Membra Jesu nostri
(The Limbs of our Jesus) is a series
of seven compact cantatas based on the
Latin text Rhytmica Oratio. Once
ascribed to St. Bernard of Clairvaux
it’s now thought to be by the Cistercian
abbot Arnulf von Löwen who lived
in the first half of the thirteenth
century. Buxtehude is thought to have
come across a 1633 printing of the text
and to have written the score around
1680 whilst he was active in Lübeck.
It can’t however be assumed with any
certainty that it was ever performed
there. The cyclical nature of it suggests
a Passion setting.
The text concerns the
membrum of Christ, seven body
parts – feet, knees, hands, side, chest,
heart and face. Each cantata is introduced
by an instrumental sonata and this is
followed by the biblical motto in the
form of a tutti passage – with the exception
of the fifth and sixth where it’s written
for a smaller ensemble. The succeeding
arias are based on Arnulf’s texts and
then we have a reprise of the motto
– except for the final cantata which
ends in an Amen. The instrumental accompanying
group consists of two violins, violone
and basso continuo – though in the sixth
we have a five part gamba consort. Vocally
the cantatas are written in five parts
– two sopranos, alto, tenor, and bass
– or in three parts in the case of Nos.
5 and 6.
The textures of these
cantatas are very finely realised in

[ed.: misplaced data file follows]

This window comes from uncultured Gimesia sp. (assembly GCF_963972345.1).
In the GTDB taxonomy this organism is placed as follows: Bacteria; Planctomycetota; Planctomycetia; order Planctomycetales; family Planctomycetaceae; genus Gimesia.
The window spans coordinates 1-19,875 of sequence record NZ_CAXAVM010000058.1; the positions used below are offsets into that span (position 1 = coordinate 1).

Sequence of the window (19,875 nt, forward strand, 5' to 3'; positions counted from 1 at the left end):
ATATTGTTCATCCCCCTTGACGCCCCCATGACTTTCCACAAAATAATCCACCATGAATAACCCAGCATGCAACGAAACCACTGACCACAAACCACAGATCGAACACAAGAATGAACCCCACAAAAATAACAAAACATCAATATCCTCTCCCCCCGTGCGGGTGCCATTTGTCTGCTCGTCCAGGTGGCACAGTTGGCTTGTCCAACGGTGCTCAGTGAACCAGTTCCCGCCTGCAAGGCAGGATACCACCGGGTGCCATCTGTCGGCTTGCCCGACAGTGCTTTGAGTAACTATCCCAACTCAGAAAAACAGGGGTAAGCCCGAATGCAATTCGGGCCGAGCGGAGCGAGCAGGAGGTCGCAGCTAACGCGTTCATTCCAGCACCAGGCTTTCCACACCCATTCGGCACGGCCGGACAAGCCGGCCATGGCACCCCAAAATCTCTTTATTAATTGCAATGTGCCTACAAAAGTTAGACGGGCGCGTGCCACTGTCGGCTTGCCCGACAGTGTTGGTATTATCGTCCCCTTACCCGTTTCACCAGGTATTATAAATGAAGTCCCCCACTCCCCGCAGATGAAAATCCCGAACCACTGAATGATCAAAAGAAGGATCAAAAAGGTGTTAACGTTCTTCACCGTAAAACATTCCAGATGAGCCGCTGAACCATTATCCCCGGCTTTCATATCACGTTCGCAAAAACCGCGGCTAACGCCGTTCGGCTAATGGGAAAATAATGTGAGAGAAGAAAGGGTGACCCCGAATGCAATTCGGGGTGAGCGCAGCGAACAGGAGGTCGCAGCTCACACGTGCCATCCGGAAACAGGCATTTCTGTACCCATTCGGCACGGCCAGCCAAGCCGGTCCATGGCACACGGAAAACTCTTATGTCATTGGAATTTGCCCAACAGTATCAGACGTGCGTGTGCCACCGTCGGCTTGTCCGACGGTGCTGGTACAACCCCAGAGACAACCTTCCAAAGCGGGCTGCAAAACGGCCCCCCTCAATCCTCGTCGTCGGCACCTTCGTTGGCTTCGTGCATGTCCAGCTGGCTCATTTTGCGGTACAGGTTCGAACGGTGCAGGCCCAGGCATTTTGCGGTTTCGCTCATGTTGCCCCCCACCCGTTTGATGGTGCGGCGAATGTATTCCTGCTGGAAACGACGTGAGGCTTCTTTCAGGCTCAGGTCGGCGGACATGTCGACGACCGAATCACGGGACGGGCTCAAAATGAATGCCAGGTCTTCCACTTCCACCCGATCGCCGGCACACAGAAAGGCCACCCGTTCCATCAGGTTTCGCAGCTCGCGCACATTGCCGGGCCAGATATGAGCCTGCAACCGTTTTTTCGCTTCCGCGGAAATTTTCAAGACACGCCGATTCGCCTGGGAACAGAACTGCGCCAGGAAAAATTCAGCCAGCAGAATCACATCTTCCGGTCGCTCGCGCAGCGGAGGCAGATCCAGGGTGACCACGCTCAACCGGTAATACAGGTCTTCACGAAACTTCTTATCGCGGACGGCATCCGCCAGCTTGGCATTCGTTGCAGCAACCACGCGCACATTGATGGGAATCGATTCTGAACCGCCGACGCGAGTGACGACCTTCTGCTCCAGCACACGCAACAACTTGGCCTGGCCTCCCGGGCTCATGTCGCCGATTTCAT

this premiere recording. The opening
sonatas are brief, sometimes terse,
but always expressive. That of the second,
Ad genua, opens with tremulo
for instance, varying the colours and
rhythms expertly. The solo and choral
contributions are of a generally high
order. Fulsome warmth for instance is
a feature of the Tutti of the second.
Nor do the forces overlook the contrasting
powers of expression that lie in the
most textually laden of the passages
– listen to the beautiful solo soprano
line contrasting with the declamatory
power of the Quid sunt section
in the Ad manus cantata. Similarly
the voci of cantata No.5, Ad
pectus thins to almost nothing in
increasing desolation. The most moving
of the instrumental sonatas is the Sixth,
Ad cor. It’s almost twice as
long as any of the others and evinces
an intensity that is notably well conveyed
by the Dresden forces under Rademann.
Great care is also
taken over the weight of single and
choral entries; in the voci of
Ad cor for example the voices
have great purity and plangency, By
the final cantata, Ad faciem,
the writing has become increasingly
affirmative and confident ending with
a complex and vibrant Amen.
There are two further
cantatas. The brief War Gott nicht
mit uns diese Zeit is set to a text
by Martin Luther. But the longer Walts
Gott, mein Werk ich lasse will be
better remembered as a very well known
Protestant hymn. It’s also the better
work, more extensive, a touch more florid
and also more intense.
Recorded live in the
Lukaskirche this is yet another in Carus’s
important catalogue of disc premieres.
Diligently, impressively and with consistent
success this company is building up
a portfolio of very fine discs. The
recording is excellent and the booklet
contains texts and documentary material.
First class all round.